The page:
`Thor' has super finish in Dash

Breeders' Cup winner earns 2nd Grade I sprint title

Laurel card draws record handle

Horse racing

November 26, 2006|By Sandra McKee | Sandra McKee,Sun reporter

A super day of racing at Laurel Park came to a conclusion yesterday when jockey Corey Nakatani slid from the top of his horse in the winner's circle after the 17th running of the Grade I, $300,000 Frank J. De Francis Dash.

Wearing a "Superman" S on the front of his silks, Nakatani was asked if he felt like the caped hero.

"Like Superman?" he said. "I don't know if I feel like Superman, but the horse certainly did."

The horse, Thor's Echo, survived a blistering early pace, overtook eventual fourth-place finisher Crafty Schemer down the stretch and held off a strong drive by Diabolical to win by three-fourths of a length in the six-furlong sprint for 3-year-olds and up.

Thor's Echo paid $4.20, $2.80 and $2.40 after completing the race in 1:08.71.

The De Francis is one of just five graded six-furlong stakes for sprinters in the country and when Thor's Echo won it, he improved his case for this year's Eclipse Award.

The 4-year-old gelded son of Swiss Yodeler has won two Grade I sprints, including an upset victory in the Breeders' Cup Sprint three weeks ago, and finished second in two others.

"I wouldn't say we've clinched [the award]," trainer Doug O'Neill said. "But we think he deserves to be in the final three. ... In our minds he deserves to be the sprint champion, and I think he's in a much better position to make that claim now that he's won this race."

Nakatani said his horse turned in an amazing performance. Breaking from the outside post in the nine-horse field, Thor's Echo positioned himself in fourth behind Crafty Schemer, Coppertone Kid and Attila's Storm, who covered the first quarter-mile in a blazing 21.96 seconds.

Going around the turn, Thor's Echo was "losing his footing in the real deep dirt," Nakatani said. "It took a tremendous effort for him to go around the outside and keep going with such determination. Then the [No. 1] horse [Diabolical] was coming at me through the lane and he just dug in some more. ... Just a tremendous effort.

"He has to win the Eclipse. Obviously, those are good horses we beat, and anytime you have to dig down deep to win like this, after coming off the Breeders' Cup win and the short rest ... he showed he has the heart of a champion."

The Dash was the last race on Laurel's 10-race card yesterday that included eight stakes races. A crowd of 12,408 saw the action live, with a record $5,518,830 bet locally and nationally, blowing away the previous De Francis Dash Day betting record of $4,748,711 set last year.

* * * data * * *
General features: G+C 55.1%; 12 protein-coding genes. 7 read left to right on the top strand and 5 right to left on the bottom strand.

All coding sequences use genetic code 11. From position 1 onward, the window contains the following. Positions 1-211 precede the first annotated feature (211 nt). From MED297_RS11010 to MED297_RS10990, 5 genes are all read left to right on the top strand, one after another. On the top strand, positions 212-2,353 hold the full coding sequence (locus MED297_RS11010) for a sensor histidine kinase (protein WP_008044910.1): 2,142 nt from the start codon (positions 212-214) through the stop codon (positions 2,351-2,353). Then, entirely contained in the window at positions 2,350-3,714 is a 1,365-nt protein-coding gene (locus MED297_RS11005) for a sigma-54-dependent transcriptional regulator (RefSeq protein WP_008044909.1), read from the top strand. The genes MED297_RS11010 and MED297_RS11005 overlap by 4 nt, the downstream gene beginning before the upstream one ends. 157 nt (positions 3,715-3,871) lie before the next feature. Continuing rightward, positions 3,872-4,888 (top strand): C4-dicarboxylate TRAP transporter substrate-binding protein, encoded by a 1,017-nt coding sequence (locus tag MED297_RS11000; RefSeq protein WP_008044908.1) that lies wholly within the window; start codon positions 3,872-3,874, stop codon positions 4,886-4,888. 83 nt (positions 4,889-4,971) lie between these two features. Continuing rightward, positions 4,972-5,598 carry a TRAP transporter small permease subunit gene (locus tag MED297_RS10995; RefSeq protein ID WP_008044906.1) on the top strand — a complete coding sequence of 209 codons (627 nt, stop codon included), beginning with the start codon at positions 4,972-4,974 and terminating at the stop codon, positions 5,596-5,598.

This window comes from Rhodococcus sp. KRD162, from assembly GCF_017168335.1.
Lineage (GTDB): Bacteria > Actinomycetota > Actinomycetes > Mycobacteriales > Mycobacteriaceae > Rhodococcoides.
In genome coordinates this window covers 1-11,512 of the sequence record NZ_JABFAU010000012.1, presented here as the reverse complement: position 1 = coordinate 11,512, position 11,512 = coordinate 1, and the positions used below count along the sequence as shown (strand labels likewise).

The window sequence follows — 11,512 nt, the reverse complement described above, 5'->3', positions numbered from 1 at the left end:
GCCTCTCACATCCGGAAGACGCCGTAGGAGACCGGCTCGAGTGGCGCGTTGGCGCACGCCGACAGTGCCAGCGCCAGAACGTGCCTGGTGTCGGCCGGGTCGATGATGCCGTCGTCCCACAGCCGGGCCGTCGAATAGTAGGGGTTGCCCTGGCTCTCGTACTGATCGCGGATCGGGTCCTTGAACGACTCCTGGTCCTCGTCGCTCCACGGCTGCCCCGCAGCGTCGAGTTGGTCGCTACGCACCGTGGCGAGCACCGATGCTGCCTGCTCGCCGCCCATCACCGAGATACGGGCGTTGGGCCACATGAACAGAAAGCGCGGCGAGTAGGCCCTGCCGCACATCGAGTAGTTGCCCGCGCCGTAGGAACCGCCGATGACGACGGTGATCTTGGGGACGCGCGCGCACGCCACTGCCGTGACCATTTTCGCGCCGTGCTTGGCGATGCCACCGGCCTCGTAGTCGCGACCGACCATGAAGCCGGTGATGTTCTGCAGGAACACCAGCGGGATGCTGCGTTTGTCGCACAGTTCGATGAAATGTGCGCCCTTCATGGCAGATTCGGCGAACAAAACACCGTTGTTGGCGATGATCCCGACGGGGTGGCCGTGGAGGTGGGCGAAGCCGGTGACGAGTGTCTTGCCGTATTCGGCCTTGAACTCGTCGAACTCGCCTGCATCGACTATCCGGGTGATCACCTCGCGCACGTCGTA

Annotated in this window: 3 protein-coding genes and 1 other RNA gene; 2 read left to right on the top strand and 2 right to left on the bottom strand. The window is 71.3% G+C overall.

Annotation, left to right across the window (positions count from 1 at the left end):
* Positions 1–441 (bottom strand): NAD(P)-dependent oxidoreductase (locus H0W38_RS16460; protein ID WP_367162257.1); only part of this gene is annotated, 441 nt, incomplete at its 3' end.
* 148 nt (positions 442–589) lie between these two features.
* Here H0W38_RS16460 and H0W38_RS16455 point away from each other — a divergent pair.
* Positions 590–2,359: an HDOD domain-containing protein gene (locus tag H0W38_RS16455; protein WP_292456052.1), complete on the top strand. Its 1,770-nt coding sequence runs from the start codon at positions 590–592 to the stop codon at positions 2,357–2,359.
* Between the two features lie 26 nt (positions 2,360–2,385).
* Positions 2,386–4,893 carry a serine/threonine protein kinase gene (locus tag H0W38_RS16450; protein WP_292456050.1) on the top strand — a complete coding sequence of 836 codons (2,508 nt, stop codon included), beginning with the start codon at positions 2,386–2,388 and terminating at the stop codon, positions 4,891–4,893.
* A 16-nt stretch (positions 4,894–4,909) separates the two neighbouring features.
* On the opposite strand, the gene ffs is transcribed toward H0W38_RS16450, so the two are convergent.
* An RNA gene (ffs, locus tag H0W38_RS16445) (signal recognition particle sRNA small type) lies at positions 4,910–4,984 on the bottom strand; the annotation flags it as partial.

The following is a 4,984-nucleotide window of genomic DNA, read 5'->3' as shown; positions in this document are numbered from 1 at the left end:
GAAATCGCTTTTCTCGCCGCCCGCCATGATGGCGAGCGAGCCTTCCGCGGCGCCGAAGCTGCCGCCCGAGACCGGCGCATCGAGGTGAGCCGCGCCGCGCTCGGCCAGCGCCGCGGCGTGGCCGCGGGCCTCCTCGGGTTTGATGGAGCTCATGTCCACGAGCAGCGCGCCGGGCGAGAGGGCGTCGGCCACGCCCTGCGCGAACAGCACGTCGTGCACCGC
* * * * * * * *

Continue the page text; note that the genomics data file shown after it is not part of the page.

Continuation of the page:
Every race had its own exhilarating story, starting with Street Sounds' victory for trainer Michael Matz in the 80th running of the $125,000 Selima Stakes for 2-year-old fillies.

The Stefanita Stakes featured a neck- and-neck duel won by Plata, a 5-year-old mare by Skip Away, trained by Katharine Voss and ridden by Ryan Fogelsonger, while Art Fan won the April Run Stakes for fillies and mares 3 years old and up.

The $125,000 Laurel Futurity for 2-year-olds, won by Barbaro last year, was taken by Strike A Deal, who overcame a commanding lead by Rutledge Cat at the top of the stretch.

"When I was a kid, my dad was a $2 bettor," assistant trainer Jim Maloney said. "I know about the Laurel Futurity. Back when it was on dirt, it was the race in the fall. The year I graduated from high school Secretariat won it. Last year Barbaro put his stamp on it. And I think it's as good as any race on the East Coast. It's a thrill to win."

The $125,000 Anne Arundel Stakes for 3-year-old fillies went to Leah's Secret, in another duel to the wire. Leah's Secret was surrounded in the winner's circle by her six owners and their families, who had never seen her run. After the photos were taken the whole group took turns petting the horse, who stood quietly throughout.

It might have been the most amazing thing Leah's Secret did all day.

"Not many horses would do what she just did," trainer Helen Pitts said.

And Fishy Advice won the $100,000 Laurel Turf Cup, driving to overtake My Dream and win by a head.

"We're going to feed him a crab cake as a treat for winning in Maryland," said Theresa Behrendt, who lives in New York with her husband John, who owns the horse with three partners.

sandra.mckee@baltsun.com

Baltimore Sun Articles
|
|
|
Please note the green-lined linked article text has been applied commercially without any involvement from our newsroom editors, reporters or any other editorial staff.